On Easter Sunday, I offered the image of the church being a "Resurrection Community." I long for the church to be a place where the words, "Christ is risen" means something to us today and makes a difference today. "Christ is Risen" is spoken in the present tense. We don't say "Christ was raised" in the past tense. Or "Two thousand years ago, something happened and some people might have seen something, but to be perfectly honest, we really are not sure." While I appreciate that might be closer to the truth of how some people in our churches feel, the reality is that loooooong sentence really doesn't roll off the tongue. That looooooong sentence doesn't give me goosebumps as when I shout out, "Christ is risen!" In some ways, I don't think Easter is a propositional theory for us to understand. Easter, like the cross, is meant to be experienced, not explained. And we offer people a profound experience o

Holy Week part 6

Since today is Holy Friday, I invite you to center yourself in silence. Standing in the shadow of the cross there is very little I can say. Standing in the shadow of the cross reminds me of my brokenness. Standing in the shadow of the cross challenges my complacency. Standing in the shadow of the cross challenges my need for competency and failure avoidance. Standing in the shadow of the cross moves me to prayer, which is where I invite us all to go often today. Prayer: Holy God on this day that is deeper than words, that can never be fully understood or explained, we open our whole lives to You. We pray that You would grant us courage to experience Holy Friday with all its pain and truth. We pray that You would grant us courage to see the brokenness still within and around us. We pray that You would stay close by when all we can offer are sighs deeper than words. Surround us, sustains us and keep us as gather around a cross that proclaims Your love and Your v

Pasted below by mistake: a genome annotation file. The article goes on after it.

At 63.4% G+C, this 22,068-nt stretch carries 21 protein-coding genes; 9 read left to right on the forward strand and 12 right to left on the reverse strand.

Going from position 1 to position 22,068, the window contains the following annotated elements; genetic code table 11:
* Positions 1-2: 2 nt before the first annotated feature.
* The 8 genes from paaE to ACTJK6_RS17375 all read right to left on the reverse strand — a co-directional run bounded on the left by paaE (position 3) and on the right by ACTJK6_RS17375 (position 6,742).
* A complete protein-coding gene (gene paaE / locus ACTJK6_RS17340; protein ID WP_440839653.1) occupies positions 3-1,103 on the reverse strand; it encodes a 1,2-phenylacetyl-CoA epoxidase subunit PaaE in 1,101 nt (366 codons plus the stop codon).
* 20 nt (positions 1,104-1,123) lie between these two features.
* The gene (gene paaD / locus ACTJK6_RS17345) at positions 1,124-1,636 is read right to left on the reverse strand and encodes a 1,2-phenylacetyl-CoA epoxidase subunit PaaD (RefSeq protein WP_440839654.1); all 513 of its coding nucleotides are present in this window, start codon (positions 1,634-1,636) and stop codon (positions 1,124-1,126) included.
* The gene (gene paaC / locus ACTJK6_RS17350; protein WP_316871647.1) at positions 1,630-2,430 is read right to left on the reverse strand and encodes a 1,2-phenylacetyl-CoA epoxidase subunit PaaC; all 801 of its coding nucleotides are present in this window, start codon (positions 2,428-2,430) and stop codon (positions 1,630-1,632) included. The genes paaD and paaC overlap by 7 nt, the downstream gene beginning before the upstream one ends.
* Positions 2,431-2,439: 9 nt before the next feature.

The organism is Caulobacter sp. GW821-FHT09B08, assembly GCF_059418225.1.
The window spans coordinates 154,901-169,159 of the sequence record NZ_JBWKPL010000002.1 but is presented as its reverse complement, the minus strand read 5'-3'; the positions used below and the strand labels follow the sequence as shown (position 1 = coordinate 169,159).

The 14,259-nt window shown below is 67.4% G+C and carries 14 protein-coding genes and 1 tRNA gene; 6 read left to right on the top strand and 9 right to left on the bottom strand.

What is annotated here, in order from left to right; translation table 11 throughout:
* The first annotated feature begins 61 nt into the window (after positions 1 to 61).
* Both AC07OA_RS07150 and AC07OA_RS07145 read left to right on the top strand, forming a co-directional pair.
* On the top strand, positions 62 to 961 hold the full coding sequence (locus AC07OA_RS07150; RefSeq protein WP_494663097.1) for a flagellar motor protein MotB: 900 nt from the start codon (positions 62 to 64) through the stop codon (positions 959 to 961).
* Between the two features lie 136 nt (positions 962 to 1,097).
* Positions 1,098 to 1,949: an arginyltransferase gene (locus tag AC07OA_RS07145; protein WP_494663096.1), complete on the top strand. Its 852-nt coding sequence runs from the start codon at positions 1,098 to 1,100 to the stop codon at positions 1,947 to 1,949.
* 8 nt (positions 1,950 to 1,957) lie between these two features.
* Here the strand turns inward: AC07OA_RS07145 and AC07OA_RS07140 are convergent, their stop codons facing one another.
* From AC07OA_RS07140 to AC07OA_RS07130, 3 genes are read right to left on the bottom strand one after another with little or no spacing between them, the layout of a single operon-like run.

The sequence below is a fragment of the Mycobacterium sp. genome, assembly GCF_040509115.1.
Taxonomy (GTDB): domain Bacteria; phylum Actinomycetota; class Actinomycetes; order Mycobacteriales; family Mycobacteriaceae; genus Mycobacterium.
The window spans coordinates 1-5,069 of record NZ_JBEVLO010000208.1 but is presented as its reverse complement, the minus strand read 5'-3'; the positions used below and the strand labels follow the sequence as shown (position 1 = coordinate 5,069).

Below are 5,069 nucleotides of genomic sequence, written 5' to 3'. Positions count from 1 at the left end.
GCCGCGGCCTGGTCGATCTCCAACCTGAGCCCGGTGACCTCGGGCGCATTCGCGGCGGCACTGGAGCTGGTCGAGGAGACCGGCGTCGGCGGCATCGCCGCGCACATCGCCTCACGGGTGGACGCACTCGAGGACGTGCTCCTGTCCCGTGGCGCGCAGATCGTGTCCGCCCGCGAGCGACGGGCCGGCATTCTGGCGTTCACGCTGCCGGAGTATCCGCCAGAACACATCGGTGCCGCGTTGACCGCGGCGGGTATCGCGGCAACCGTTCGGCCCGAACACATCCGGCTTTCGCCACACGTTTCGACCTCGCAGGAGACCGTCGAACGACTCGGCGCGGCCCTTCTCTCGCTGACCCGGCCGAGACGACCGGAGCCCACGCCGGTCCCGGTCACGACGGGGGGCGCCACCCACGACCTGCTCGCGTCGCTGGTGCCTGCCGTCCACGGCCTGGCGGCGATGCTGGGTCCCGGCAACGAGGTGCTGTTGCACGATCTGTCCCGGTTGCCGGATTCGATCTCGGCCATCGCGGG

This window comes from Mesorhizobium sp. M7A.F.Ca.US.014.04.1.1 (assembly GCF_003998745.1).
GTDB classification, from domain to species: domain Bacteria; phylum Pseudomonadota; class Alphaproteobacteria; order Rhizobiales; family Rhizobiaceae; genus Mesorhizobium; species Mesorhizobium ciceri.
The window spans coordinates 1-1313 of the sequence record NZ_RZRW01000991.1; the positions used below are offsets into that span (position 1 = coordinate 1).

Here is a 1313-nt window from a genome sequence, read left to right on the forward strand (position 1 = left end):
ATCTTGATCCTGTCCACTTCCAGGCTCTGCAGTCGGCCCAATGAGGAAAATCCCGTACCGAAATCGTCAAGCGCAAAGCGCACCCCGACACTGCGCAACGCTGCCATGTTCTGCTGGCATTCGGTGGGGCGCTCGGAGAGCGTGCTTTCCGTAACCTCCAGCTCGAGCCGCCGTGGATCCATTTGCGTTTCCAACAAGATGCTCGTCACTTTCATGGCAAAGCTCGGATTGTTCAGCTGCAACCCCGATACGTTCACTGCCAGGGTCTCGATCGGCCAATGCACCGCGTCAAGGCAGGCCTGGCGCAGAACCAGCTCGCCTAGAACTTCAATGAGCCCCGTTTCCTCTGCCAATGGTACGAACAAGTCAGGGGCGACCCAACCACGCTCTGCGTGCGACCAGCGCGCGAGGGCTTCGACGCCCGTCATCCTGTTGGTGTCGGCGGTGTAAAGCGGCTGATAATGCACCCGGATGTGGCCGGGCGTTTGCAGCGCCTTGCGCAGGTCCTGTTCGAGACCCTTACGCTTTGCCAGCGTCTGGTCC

Holy Week, Part 6

Click here to read Mark 15:38-47 I wanted to back up and retrace a bit of the passage from yesterday. There were two points about the events right after Jesus died for us to consider. The first is that the temple curtain is torn from top to bottom. In Jesus day, there was a Holy City: Jerusalem. And there was a holy site: the temple. And then there was the Holy of Holies, which like in the Wizard of Oz , was hid behind a curtain. Only certain people were allowed into the Holy of Holies. If you look back at Mark 1:9-11 , Jesus’ baptism, you will see a foreshadowing of the temple curtain being torn. As Jesus is coming up out of the water, cradled in John the Baptizer’s arms the heavens are torn open . Back in January when we centered ourselves in church on this passage, we talked about how that was an image that God is on the loose in our lives, so too here. God is on the loose as the temple curtain which separated where God resided from where the Pe

Holy Week part 5

Click here to read Mark 15:29-39 Some reading this devotional may have experienced a Holy Friday service that went from noon to 3 pm based on this detail from Mark’s gospel. Often during those services the passages of scripture we’ve been considering for the last several days were slowly read, several choir anthems would be offered and several sermons from various clergy in the community would be preached. It was a time to center ourselves in real and raw emotions of the cross. To hear Jesus exclaim, “My God, my God why have you forsaken me?” is still echoed in the shorter question many have asked: “Why me?” Why does my car break down when I am running late to a job interview? Why do my kids act out when everyone else’s kids are perfect angels? Why do I have to work with that person? Why did I get that news from the doctor? “Why?” is one of the most heartfelt, honest questions we can ask. “Why me?” is also one of the most difficult questions to answer. Par